Aspen Leaf


ASPENTREE COUNSELING
& HYPNOTHERAPY

TRANSPERSONAL * INSIGHT * HYPNOSIS * CREATIVE EXPRESSION
A HOLISTIC MENTAL HEALTHCARE PRACTICE

 

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The voyage of discovery is not

 in seeking new landscapes

but in having new eyes.

-Marcel Proust

 

 

 What is Psychotherapy?

Psychotherapy is often a longer term treatment which focuses more on gaining insight into chronic physical and emotional problems. It's focus is on the client's thought processes and way of being in the world rather than specific problems. The process involves the client and therapist sitting in a room talking, which is why it is often called "talk therapy". Goals may include, but are not limited to,  symptom relief, mood improvement, improved thinking and behaving patterns, insight and personality growth.

 What is Counseling?

Counseling refers to relatively brief intervention work, often focused on behavioral modification; though can also include spiritual guidance among other things. Counseling will focus on a specific problem or symptom, or specific set of problems or symptoms, utilizing advice and suggestions, and providing problem solving assistance.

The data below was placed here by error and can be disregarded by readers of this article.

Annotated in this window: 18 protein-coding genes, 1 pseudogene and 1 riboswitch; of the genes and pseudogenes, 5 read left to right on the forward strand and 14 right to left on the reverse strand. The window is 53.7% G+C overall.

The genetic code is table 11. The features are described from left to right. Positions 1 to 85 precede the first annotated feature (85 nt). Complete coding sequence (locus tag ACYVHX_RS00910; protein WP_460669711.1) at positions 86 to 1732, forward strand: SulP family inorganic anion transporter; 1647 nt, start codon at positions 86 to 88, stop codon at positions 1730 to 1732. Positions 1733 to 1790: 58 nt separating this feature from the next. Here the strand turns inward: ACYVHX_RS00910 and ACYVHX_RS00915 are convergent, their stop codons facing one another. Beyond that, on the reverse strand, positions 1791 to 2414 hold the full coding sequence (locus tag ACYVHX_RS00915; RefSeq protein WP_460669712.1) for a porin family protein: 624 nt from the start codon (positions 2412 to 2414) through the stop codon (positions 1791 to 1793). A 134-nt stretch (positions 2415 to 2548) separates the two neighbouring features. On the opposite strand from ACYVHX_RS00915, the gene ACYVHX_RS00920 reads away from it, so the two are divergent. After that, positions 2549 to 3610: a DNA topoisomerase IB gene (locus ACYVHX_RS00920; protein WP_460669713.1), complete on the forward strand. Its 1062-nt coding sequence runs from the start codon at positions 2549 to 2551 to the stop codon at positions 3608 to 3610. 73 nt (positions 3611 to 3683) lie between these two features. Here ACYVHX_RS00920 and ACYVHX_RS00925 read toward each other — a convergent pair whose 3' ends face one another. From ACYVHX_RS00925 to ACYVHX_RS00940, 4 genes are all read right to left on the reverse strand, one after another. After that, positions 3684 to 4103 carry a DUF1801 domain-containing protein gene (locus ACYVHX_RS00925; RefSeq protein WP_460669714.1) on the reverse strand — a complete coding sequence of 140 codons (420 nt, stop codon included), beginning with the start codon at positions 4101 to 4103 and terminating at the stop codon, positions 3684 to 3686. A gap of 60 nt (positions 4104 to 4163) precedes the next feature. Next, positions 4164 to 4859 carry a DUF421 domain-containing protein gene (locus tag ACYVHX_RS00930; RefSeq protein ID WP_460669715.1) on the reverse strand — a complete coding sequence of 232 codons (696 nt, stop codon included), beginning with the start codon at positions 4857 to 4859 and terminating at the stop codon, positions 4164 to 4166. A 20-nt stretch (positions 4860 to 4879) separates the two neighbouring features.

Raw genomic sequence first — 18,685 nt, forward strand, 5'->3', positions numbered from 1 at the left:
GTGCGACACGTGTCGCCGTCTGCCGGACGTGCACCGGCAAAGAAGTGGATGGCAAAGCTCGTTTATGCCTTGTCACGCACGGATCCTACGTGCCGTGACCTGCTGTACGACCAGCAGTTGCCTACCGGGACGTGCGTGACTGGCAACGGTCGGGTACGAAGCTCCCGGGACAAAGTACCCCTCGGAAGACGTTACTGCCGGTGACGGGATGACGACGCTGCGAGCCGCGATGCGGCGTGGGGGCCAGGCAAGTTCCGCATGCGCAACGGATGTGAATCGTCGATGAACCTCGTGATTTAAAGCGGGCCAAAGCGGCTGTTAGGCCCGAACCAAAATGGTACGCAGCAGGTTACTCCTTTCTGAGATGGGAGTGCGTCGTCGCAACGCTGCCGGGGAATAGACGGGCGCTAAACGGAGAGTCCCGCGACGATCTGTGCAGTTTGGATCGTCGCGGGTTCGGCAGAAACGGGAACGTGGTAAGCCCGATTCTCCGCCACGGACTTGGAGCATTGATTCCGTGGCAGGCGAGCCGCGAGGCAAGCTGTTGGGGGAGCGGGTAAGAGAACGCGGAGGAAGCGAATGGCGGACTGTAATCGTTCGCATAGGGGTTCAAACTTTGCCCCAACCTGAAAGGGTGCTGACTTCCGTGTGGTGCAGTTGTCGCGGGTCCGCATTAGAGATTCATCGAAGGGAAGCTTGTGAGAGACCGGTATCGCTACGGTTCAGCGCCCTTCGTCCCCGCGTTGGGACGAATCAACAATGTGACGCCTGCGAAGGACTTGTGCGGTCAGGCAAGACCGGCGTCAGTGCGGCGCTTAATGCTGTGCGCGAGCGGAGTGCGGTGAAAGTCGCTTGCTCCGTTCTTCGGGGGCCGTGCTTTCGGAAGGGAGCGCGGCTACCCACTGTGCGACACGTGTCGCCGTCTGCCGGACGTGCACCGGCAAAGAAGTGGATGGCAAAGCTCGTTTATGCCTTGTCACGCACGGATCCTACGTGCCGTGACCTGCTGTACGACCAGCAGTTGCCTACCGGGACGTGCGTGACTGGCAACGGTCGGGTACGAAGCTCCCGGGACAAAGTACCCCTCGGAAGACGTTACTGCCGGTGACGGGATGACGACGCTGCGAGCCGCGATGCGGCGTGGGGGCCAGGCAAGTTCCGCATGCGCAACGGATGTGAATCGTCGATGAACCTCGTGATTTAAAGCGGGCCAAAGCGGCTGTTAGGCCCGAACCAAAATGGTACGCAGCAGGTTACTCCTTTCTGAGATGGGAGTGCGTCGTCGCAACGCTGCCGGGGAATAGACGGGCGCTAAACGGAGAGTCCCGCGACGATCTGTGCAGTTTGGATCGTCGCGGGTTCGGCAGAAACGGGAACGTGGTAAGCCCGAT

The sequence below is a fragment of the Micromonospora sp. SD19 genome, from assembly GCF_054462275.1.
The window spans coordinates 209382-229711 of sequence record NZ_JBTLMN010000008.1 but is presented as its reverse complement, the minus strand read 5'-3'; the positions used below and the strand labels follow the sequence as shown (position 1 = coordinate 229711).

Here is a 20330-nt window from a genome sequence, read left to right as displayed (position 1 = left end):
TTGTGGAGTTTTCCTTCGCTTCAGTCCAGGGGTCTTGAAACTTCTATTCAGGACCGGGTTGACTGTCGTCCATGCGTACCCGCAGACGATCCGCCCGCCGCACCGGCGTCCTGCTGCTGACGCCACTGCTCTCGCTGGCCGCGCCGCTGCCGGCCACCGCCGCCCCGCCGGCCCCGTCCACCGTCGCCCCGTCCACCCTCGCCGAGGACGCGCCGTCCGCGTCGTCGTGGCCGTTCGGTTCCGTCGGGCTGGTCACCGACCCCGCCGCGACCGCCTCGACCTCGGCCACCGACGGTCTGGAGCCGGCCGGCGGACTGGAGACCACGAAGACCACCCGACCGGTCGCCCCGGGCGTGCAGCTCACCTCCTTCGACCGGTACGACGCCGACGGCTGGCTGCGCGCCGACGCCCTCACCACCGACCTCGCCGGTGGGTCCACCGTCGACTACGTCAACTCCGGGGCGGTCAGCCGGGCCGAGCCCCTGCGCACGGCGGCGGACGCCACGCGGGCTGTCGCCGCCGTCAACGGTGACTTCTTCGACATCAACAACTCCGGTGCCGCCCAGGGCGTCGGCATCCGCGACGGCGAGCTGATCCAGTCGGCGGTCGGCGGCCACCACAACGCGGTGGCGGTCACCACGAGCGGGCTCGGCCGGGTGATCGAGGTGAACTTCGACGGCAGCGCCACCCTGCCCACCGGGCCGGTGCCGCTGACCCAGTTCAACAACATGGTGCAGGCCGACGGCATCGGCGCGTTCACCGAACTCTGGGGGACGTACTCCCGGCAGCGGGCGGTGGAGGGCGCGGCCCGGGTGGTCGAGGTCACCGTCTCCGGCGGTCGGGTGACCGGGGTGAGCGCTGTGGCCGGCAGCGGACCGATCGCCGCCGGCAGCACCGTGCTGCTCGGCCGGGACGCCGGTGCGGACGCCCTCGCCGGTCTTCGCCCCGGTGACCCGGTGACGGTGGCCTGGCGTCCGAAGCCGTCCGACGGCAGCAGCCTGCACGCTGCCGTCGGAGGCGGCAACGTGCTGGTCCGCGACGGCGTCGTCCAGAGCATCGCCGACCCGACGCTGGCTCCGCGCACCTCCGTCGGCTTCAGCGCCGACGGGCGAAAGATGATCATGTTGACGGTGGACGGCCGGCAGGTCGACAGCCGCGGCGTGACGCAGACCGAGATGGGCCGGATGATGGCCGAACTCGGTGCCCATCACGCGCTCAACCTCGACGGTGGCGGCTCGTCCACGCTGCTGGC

Counseling and Psychotherapy;

There is often a lot of overlap between counseling and psychotherapy. A therapist may provide counseling with specific concerns and a counselor may function in a psychotherapeutic way in relationship with the client. Psychotherapy generally requires more skill and training than simple counseling, and is practiced by appropriately trained mental health professionals. A psychotherapist is qualified to provide counseling; a counselor may not be qualified to provide psychotherapy.

What is Hypnotherapy?

Hypnotherapy, as utilized by my practice, is a form of psychodynamic psychotherapy, also utilized in Cognitive Behavioral Therapy. See Hypnosis FAQ.

What is Coaching?

Coaching is used to develop effective life goals and skills toward enhanced functioning and happier living. This may also include parenting instruction.

What is Transpersonal Psychotherapy?